The system that I chose then was osTicket as it seems to fulfil these requirements. And their website didn’t look like shit. Call me shallow, but I never trust software supplied by someone who has an ugly website with bad UI. There really should be a symbiotic relationship between your ability to create functional software, and present it. If you can’t design and code a good site, it’s less likely that your software will be any good – especially when it’s a web application!

Installation is straight forward and painless – typical web based configuration script. Quite happy with that. Then it gets a little more complex.

[Update] I later notice that osTicket is available for installation via the Plesk Application Vault. How well this works, I don’t know. Can’t say I trust the Plesk interface do do much at the moment![/Update]

In order for emails to be processed by the software, you need to be able to pipe it to the osTicket script. To do that you need one of two things – cPanel or root access.
cPanel, while limited in certain ways, has some really good features – like the ability to set up email pipes without needing root access. osTicket’s wiki even tells you how to do this:
osTicket wiki | Email Piping [new window]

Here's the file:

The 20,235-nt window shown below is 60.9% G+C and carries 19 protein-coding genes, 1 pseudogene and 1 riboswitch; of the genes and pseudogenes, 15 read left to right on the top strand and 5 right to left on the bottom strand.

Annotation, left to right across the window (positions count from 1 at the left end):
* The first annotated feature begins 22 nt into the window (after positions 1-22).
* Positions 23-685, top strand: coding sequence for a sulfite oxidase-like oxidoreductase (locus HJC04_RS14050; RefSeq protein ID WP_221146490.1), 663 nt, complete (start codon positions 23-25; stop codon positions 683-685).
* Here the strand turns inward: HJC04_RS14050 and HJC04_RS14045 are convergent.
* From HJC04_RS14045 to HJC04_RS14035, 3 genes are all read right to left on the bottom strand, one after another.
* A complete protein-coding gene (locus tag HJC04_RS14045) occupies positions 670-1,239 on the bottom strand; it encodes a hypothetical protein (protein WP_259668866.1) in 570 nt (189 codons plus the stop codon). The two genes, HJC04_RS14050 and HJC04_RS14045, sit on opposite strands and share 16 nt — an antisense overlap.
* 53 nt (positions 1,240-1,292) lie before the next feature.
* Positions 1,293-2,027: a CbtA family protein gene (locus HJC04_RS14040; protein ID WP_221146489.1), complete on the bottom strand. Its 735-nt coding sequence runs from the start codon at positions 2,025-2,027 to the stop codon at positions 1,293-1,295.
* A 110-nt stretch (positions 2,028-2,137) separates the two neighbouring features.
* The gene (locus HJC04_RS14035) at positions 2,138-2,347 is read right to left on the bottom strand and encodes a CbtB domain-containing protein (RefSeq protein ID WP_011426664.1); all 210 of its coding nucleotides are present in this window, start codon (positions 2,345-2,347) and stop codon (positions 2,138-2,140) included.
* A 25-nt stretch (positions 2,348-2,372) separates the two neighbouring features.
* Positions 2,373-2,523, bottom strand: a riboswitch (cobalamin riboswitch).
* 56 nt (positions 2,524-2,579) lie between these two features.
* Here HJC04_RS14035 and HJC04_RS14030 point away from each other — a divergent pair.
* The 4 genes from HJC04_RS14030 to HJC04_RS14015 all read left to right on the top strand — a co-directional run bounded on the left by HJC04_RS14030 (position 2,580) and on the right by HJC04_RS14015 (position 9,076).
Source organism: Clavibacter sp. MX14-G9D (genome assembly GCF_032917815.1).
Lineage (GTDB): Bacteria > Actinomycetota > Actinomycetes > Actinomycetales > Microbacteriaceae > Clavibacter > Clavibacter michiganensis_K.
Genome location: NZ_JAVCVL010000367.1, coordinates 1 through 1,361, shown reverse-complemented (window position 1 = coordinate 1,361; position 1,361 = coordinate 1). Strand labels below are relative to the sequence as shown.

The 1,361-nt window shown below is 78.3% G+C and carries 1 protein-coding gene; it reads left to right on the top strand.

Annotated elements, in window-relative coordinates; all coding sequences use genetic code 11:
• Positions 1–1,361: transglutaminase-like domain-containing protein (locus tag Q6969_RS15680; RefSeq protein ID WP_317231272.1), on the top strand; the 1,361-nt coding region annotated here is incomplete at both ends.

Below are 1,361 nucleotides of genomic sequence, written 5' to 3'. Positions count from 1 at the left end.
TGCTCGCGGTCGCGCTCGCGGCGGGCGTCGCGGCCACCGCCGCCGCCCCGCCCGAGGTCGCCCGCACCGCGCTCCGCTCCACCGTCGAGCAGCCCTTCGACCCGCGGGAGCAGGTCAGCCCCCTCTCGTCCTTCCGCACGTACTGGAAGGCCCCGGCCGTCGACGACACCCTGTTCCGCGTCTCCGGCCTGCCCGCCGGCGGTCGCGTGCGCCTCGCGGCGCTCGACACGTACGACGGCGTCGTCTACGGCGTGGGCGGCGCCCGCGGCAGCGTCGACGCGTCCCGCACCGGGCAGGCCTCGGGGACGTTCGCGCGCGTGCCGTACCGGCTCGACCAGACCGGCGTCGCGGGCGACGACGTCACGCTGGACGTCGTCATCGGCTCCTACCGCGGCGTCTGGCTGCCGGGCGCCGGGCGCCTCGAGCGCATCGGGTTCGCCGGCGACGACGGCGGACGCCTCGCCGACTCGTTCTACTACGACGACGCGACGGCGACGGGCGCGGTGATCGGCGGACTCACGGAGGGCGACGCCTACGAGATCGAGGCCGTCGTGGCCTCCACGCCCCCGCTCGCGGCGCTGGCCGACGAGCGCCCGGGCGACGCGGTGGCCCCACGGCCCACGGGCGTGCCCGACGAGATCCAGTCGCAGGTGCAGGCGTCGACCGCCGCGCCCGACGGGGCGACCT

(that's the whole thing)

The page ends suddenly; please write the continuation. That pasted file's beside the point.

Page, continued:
Plesk by contrast can be incredibly powerful, but omits such simple functionality, so a little more knowledge is required. Luckily the process isn’t too painful, if you don’t balls it up. Plesk uses postfix mail server by default – if you use something different DO NOT follow these instructions. They won’t work!
To check if you have Postfix, look for a /etc/postfix folder.
File locations may vary dependant on OS flavour and if you don’t use Plesk.
The instructions are provided as is and without warranty of any sort. Y’know – be careful! I knocked out the mail server for an entire night without realising, which is why I’m trying to share the benefit of my errors, but don’t blame me if you do worse.
Read the instructions through fully before continuing, and proceed with caution.

You will be creating a pipe command with a unique name. You can name it what you want. I called mine pipeSupportEmail. In the following instructions I use the placeholder {pipeName}. Be sure to use your unique name to replace all instances.